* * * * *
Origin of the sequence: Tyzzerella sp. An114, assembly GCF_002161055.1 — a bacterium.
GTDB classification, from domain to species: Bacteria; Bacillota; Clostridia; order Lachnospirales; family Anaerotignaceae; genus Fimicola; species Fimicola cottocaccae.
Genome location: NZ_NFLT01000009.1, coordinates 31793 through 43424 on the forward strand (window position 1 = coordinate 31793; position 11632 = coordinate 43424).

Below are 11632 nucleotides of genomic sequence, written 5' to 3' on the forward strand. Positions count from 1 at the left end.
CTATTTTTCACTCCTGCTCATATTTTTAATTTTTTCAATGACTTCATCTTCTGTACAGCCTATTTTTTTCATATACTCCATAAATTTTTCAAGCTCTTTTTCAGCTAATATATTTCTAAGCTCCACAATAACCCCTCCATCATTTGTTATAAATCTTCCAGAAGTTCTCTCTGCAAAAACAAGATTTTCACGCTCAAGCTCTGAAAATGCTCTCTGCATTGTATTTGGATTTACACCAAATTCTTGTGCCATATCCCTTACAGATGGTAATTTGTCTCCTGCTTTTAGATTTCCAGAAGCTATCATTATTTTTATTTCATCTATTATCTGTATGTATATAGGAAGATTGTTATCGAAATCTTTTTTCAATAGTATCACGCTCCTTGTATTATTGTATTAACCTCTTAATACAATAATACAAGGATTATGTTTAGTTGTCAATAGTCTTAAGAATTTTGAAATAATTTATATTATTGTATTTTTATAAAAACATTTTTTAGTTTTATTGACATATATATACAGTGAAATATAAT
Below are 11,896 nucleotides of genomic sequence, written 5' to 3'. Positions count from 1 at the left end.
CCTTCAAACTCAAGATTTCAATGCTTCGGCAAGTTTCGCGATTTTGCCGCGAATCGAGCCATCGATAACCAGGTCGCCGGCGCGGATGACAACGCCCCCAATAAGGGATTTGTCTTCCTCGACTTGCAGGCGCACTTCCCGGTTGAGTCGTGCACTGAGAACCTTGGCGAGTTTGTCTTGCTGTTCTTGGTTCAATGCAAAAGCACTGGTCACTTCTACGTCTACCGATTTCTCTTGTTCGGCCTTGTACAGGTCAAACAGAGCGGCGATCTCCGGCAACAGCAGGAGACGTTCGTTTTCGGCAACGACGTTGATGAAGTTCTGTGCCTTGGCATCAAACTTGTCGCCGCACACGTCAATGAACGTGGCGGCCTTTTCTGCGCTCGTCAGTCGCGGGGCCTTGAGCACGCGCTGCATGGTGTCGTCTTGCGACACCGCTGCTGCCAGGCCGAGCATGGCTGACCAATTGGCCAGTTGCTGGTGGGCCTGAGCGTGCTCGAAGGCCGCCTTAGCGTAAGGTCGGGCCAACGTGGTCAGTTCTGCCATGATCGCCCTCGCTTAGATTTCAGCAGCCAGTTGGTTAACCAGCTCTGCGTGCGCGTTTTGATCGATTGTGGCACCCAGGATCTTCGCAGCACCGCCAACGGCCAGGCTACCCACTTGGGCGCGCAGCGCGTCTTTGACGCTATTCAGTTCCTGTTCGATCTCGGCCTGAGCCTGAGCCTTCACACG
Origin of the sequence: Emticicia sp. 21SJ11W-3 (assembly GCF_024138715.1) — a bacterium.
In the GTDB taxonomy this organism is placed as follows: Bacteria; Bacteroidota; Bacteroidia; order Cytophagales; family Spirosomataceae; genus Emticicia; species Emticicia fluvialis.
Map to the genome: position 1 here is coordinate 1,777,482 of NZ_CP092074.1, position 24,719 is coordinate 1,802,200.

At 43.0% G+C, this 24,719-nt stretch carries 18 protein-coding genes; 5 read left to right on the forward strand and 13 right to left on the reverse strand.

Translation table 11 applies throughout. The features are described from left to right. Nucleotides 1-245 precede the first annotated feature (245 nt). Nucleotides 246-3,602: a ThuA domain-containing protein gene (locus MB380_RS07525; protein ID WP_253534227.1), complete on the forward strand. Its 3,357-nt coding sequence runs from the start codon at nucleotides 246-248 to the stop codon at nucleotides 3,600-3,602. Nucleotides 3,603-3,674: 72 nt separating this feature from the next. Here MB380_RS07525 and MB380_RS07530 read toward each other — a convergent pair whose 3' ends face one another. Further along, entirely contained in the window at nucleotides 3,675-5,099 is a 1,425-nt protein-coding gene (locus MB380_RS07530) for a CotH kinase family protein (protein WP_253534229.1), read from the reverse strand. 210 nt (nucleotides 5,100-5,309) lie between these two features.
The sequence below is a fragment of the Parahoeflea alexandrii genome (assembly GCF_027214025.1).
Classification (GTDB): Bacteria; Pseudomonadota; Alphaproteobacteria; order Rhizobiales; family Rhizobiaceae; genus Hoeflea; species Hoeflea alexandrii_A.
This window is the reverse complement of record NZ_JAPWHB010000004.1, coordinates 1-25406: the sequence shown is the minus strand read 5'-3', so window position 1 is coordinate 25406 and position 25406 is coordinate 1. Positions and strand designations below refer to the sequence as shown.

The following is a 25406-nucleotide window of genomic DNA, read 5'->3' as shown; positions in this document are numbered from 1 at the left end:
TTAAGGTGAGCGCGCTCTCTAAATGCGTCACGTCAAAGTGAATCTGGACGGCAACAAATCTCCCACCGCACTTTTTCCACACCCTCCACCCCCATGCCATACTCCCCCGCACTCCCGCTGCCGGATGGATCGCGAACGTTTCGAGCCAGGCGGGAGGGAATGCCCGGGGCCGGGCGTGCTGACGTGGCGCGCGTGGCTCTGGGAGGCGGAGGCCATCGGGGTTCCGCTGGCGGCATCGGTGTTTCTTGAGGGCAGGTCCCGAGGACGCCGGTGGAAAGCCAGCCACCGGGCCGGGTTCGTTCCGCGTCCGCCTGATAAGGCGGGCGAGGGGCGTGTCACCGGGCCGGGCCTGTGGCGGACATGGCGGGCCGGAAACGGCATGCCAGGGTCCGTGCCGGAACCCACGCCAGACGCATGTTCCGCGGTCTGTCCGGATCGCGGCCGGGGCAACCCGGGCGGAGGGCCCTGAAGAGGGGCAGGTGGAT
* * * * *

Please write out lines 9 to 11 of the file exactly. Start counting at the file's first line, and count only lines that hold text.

In the GTDB taxonomy this organism is placed as follows: Bacteria; Bacteroidota; Bacteroidia; order Cytophagales; family Spirosomataceae; genus Emticicia; species Emticicia fluvialis.
Map to the genome: position 1 here is coordinate 1,777,482 of NZ_CP092074.1, position 24,719 is coordinate 1,802,200.

At 43.0% G+C, this 24,719-nt stretch carries 18 protein-coding genes; 5 read left to right on the forward strand and 13 right to left on the reverse strand.